African Union must strive to protect the rights of older women

22/01/2016

Older woman in Kenya who has been victim of age discrimination (c) Roopa Gogineni/HelpAge International

(c) Roopa Gogineni/HelpAge International

Older woman in Kenya who has been victim of age discrimination

By Ben Small

With the annual African Union (AU) summit just beginning in the Ethiopian capital Addis Ababa, we are calling on the continent’s leaders to challenge discrimination against older women and strive to protect this vulnerable group’s rights.

This year has been designated the Africa Year of Human Rights by the AU. Within this there is a particular focus on women, which Dr Prafulla Mishra has called a "huge step forward for gender equality" in the region.

"But progress can only be made if human rights are protected at every stage of every woman’s life," the East, West and Central Africa (EWCA) Regional Director at HelpAge International added.

"The discrimination that older women are subjected to, based on their older age and their gender, must be recognised and addressed."

Back in 2003, the AU acknowledged in the Maputo Protocol that older women in Africa face particular challenges in claiming their human rights. Notably, they are subjected to violence and abuse and denied access to healthcare and a decent standard of living.

Thirteen years later, this issue remains as important as ever. Older women still endure discrimination both for their age and their gender.

How older women in Africa are refused their human rights

In Mozambique, a survey we conducted in 2012 found half of women who responded had experienced emotional abuse since the age of 50, while 38% said they had been subjected to financial abuse and 5% to sexual abuse.

Older women in Tanzania, meanwhile, are frequently accused of practising witchcraft by their communities. They are rejected and threatened by those around them, and hundreds of  women suspected of witchcraft are murdered every year. These superstitious killings are a shocking example of the violation of women’s rights.

Much of the abuse endured by African women is hidden from view – data on violence rarely includes women aged over 49, while the victims themselves are not forthcoming about reporting or talking about their experiences.

"We feel isolated and alienated as if we are animals," said an older woman from Uganda, responding to the Global Alliance for the Rights of Older People’s In Our Own Words consultation on how older people are discriminated against because of their age.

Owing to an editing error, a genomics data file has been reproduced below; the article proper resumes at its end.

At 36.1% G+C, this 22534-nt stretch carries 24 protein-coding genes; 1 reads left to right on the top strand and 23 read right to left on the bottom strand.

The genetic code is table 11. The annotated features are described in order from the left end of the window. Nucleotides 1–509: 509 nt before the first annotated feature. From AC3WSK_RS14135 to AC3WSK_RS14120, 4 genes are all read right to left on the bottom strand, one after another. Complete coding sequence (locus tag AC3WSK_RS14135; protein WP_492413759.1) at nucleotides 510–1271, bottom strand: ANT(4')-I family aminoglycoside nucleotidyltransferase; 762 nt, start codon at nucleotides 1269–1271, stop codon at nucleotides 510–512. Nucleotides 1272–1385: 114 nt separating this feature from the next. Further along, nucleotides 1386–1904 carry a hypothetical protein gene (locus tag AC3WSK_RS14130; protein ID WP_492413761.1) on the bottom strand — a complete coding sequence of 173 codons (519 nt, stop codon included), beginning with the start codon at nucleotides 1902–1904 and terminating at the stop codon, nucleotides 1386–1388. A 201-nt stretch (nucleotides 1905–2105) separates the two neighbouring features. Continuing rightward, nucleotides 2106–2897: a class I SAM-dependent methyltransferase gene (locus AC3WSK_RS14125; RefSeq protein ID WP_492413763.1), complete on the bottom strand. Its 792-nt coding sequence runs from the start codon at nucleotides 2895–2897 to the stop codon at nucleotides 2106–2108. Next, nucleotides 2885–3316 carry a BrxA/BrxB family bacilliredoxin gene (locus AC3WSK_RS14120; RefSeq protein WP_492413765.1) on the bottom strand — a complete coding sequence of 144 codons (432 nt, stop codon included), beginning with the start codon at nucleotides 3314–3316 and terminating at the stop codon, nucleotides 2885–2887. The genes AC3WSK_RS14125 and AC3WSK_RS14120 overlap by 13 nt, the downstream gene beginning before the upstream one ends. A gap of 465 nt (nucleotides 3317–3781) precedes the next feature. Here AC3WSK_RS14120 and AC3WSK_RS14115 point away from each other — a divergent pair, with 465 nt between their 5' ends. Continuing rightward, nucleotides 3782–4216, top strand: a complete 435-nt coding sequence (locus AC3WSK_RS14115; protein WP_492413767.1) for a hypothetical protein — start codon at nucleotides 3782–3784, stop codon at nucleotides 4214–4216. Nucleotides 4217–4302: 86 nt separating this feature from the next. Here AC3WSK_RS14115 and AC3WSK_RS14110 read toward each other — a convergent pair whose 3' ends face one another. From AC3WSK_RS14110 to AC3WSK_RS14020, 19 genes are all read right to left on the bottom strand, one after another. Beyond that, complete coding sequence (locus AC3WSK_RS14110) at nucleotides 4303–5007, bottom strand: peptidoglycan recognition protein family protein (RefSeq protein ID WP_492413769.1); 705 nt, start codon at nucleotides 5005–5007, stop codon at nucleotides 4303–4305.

Older woman in Tanzania who is not allowed by law to own the land she inherited (c) Jeff Williams/ HelpAge International

(c) Jeff Williams/HelpAge International

Wande's is not allowed by law to own the land she inherited from her parents and instead it belonged the husband who divorced her

Leaving no one behind in Africa

Progress is being made. The African Union is set to sign a human rights protocol on the rights of older people in Africa at this month’s summit. While it focuses on all older people, there is a specific article that pledges to guarantee older women’s rights to freedom from violence, and rights to land, property and inheritance.

This is a step forward and a commitment to delivering on the United Nations Secretary-General Ban Ki-moon’s repeated call to “leave no one behind” when delivering the Sustainable Development Goals.

"The time has come to end this discrimination and denial of older women’s human rights," said Jamillah Mwanjisi, EWCA Regional Head of Policy and Advocacy at HelpAge.

With the number of older women in Africa set to grow by 40 million to 111 million by 2030, there is little time to wait.

Please make a donation to HelpAge International to protect older women's rights in Africa and around the world.

Find out more by exploring our work in Africa and on rights.

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